After, I put on my yukata (traditional robe) and waited patiently in my room until a young lady opened the door to begin bringing me meal after meal after meal. I guessed this was the ryokan’s exclusive kaiseki dinner course. Delicately arranged pickled local vegetables, fresher-than-fresh sashimi, silky yuba (tofu skin), deeply flavorful crab nabe (hot pot) and beef shabu shabu were just some of the dishes showcased. In typical Japanese fashion, the entire feast was a work of culinary art.
Fully fed, I enjoyed the best night’s sleep I’d had in a while.
To get more of an understanding of the importance of water to the area, Iwamatsu-san had recommended that I go to visit the nearby Nikka Whisky Sendai factory. I was shown around on a private tour (yup, I roll like that) where I got to learn more. The story goes that the owner of the factory was scouting locations all around Japan. He came across Sakunami and dipped a glass of water into the stream, mixed it with some of his whisky, had a sip, and knew instantly that this was the place for him to set up the distillery. Lastly, I got a taste of their three best-selling whiskies: Taketsuru Pure Malt, Nikka Whisky From the Barrel and the Nikka Coffey Grain Whisky.
A two-fold temple trip
Iwamatsu-san had told me that he knew the priest at a sacred temple called Johgi Nyorai Saiho-ji, and he arranged for me to meet him. About a 20-minute drive later, we arrived. Traditional shops and tiny restaurants were gathered in front of a large wooden gate which leads you to the temple grounds.
Inside the scenic temple, beautifully reconstructed in the late 90s, I met with the priest who, surprisingly, spoke fluent English. He told me the story of the kokeshi doll, for which Tohoku, and particularly this area, is famous.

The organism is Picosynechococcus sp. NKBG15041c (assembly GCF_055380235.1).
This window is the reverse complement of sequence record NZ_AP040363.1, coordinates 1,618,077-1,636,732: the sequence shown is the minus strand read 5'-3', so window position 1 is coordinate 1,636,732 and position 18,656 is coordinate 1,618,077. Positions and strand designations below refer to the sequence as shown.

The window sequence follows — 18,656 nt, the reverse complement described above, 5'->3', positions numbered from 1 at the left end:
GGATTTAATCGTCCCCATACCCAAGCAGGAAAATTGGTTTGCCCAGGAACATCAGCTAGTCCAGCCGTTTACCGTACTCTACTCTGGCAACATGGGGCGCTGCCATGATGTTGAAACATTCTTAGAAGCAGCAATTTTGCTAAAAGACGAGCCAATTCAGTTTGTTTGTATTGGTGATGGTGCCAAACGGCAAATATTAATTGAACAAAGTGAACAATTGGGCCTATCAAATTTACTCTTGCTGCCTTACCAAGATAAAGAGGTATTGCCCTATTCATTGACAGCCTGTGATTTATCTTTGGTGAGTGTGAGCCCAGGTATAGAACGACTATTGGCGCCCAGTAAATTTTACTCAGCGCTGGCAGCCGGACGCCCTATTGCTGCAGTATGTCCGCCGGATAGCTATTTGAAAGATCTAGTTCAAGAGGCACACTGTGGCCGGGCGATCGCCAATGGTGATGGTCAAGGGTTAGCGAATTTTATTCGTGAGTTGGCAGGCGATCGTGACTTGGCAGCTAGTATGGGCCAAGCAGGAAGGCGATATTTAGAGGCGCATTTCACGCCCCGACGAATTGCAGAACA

Apparently I couldn’t leave without visiting another temple closeby called Yamadera, towards Yamagata, about 45 minutes by car or bus from Sakunami Onsen.
It was a temple stooped on top of a mountain that sounded, and looked, like the setting for a film. I felt like a young apprentice made to walk up these stairs to deliver a message to the god on top. And when you’re up there, it’s easy to see why the view is heralded as much as it is.
Headed back home
The next day, the journey back to civilization gave me enough time to reflect on my trip. I got everything I wanted; remoteness, history, novelty, peace and healing. More importantly I felt as though I had made a discovery — one that I hope to return to again.
How to get there from Tokyo
It takes just over two hours to make the journey from the Tokyo metropolis up to secluded Sakunami. A direct bullet train will get you to JR Sendai Station, from where you can hop on the picturesque Senzan Line to Sakunami Onsen.
Where to stay
The Sakunami Onsen Ryokan Association manages the five ryokan hotels in the area: Katakuri-no-Yado, LaLa Hotel Resort Green Green, Yosenkaku Iwamatsu Ryokan, Yunohara Hotel and Yuzukushi Salon Ichinobo.
To understand the story of Sakunami, it’s a good idea to speak to staff at JR Sakunami Station when you get there.
For food, don’t miss the zunda and manju (a chewy rice bun filled with bean paste) at Tsutsumiya Sakunami Shop as well as the famed agedofu (deep-fried tofu) at any of the many sellers in the Johgi area.
The Nikka Whisky Factory is a must for whisky buffs, or really anybody in need of a drink.
Both Johgi Nyorai Saiho-ji Temple and Yamadera Temple are within one hour of Sakunami Onsen. Buses run from Sakunami Onsen, but renting a car is recommended.
Sakunami Onsen also offers some fantastic opportunities for hiking. Explore Okunikkawa’s breathtaking river gorges, stopping at the Homei 48 Falls, a tier of small waterfalls carved into the valley.
For more information, visit Sendai’s Official Tourism Website: Discover Sendai.
Article compiled by presenter and actor @theshmura.